46. The method of claim 45 wherein the trait is within the set consisting of percent of ear length affected by kernel abortion, percent of ear area lost due to scatter grain, percent of total ear area with filled kernels, average area per kernel, average kernel shape, ear shape, yield per acre at varying stress levels, total number of kernels per ear, and proportion of repressed plants.

47. The method of claim 45 wherein at least one physical property is from the set consisting of ear filled kernel length, ear filled kernel width, ear filled kernel area, ear filled kernel area plus cob length, ear filled kernel plus cob width, ear filled kernel plus cob area, ear color, ear roundness, ear color density, kernel area, kernel color, kernel roundness, filled kernel count, aborted kernel count, kernel length, kernel width, kernel location in image, ear length of filled kernels, ear length of filled and aborted kernels, ear area of filled and aborted kernels, ear area of aborted kernels, area of disease evidence, area damage resulting from disease, and area damage resulting from insects.

48. The method of claim 45 further comprising incorporating the output into a breeding, production or evaluation program.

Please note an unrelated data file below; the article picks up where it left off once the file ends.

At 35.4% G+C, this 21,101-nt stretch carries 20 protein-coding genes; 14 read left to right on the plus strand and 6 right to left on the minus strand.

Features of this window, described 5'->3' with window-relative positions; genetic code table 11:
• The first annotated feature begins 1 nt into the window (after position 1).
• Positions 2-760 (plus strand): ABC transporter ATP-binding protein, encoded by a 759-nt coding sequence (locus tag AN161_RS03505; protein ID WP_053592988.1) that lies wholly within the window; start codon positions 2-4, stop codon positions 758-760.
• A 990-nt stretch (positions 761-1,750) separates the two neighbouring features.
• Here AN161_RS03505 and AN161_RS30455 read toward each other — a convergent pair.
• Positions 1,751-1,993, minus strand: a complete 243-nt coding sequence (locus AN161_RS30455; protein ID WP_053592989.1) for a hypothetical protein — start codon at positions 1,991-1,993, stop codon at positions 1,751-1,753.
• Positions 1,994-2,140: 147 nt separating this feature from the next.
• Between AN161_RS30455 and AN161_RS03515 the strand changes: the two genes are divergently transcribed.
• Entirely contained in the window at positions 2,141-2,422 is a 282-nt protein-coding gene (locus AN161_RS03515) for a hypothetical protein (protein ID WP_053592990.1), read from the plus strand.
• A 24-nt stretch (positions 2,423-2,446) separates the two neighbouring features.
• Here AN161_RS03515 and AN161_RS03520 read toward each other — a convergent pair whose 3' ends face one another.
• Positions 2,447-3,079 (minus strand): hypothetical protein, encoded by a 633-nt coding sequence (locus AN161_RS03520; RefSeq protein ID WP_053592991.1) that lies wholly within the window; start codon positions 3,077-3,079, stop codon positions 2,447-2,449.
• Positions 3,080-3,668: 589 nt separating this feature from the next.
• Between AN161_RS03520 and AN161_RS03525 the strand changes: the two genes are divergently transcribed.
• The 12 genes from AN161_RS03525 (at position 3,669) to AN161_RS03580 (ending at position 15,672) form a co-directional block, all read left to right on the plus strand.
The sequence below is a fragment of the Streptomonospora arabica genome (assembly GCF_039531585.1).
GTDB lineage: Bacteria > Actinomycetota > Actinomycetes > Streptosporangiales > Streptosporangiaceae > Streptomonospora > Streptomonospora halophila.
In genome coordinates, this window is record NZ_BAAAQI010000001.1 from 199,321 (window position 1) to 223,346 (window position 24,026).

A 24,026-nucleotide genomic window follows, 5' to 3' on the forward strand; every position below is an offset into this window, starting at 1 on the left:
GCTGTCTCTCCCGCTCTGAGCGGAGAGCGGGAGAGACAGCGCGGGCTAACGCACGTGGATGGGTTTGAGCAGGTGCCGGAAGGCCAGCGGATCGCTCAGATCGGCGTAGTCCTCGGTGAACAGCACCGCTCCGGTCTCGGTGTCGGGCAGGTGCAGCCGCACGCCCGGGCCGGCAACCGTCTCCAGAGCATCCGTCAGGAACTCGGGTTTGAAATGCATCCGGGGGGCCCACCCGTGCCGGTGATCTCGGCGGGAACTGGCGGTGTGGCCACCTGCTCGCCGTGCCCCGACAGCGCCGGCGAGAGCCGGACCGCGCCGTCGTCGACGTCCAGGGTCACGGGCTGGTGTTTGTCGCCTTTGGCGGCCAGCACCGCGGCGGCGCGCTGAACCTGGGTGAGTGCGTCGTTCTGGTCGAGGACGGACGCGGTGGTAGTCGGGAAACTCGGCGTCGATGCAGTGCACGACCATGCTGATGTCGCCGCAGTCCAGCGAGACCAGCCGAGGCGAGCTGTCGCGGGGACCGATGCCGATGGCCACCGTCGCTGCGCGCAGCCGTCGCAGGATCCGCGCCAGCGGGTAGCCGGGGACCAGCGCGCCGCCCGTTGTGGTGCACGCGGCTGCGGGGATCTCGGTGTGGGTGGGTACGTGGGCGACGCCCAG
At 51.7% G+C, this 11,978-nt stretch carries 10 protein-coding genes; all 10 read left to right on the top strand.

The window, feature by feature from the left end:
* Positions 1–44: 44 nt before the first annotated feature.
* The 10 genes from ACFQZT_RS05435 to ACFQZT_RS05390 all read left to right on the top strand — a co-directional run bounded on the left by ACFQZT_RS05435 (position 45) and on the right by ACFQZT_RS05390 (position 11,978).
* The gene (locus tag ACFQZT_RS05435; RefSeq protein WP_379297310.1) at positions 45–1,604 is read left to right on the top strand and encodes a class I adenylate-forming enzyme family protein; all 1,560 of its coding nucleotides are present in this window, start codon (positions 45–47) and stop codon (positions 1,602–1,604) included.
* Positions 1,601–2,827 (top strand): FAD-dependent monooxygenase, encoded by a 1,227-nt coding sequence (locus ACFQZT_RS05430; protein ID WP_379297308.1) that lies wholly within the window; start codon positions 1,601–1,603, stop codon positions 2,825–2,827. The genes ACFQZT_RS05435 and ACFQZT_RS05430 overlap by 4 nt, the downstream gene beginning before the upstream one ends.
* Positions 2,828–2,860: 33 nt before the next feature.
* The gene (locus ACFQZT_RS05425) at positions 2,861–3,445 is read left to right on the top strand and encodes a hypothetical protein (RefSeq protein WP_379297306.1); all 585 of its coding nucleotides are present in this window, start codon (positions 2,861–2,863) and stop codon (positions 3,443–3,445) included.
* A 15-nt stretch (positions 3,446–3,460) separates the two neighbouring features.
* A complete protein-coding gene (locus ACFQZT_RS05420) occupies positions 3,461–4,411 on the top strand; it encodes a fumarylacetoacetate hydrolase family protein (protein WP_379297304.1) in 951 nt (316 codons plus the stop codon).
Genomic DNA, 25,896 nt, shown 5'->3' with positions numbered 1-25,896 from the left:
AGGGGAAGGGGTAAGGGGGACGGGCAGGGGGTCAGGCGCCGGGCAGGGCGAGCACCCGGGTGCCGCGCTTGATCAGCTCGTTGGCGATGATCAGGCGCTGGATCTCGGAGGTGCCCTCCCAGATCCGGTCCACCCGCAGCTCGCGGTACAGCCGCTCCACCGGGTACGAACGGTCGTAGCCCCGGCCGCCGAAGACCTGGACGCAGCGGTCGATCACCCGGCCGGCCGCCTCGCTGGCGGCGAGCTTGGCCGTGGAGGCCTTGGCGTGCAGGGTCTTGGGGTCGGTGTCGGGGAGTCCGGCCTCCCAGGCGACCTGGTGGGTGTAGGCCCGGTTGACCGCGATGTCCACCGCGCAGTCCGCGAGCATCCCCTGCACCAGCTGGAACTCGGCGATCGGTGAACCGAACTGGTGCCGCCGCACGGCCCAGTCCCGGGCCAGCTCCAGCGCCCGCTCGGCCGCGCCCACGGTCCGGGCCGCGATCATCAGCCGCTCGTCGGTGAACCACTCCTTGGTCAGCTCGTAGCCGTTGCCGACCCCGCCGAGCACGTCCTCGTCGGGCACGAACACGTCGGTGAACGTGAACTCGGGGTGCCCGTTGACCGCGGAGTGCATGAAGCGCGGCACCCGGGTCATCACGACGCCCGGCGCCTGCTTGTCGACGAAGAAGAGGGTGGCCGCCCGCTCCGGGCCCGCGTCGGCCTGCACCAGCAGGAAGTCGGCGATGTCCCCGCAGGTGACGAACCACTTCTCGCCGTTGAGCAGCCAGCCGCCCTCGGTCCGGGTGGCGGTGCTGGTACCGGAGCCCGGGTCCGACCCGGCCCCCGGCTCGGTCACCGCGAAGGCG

49. A high throughput method for evaluating an ear of maize using digital imagery, comprising steps of: acquiring a digital image of the ear of maize; processing the digital image to determine an estimate of at least one physical property of the ear of maize from the digital image; determining at least one trait of the ear of maize from the at least one physical property of the ear of maize; incorporating the at least one trait of the ear of maize in a plant breeding program.

50. The method of claim 49 wherein the step of incorporating at least one trait of the ear of maize in the plant breeding program comprises producing an inbred expressing the trait(s).

51. The method of claim 49 wherein the step of incorporating at least one trait of the ear of maize in the plant breeding program comprises producing a hybrid expressing the trait(s).

52. The method of claim 49 wherein at least one trait comprises stress tolerance.

Description:

BACKGROUND OF THE INVENTION

Breeder knowledge and published information suggests that yield stability of genotypes over varying environments may be positively associated with greater yield stability within plots. Current combine harvester technology provides a plot average yield and does not allow quantification of differences between plants within the plot. Previous to this invention, within plot stability could be qualitatively assessed by plant breeders using visual methods. This subjective method is difficult to standardize and depends on breeder knowledge and training. Alternatively, ears could be hand harvested, individually shelled, weighed and kernels could be counted. This manual method is so labor intensive as to make it prohibitive for experiments involving large breeding populations. Improved methods and systems are needed.

BRIEF SUMMARY OF THE INVENTION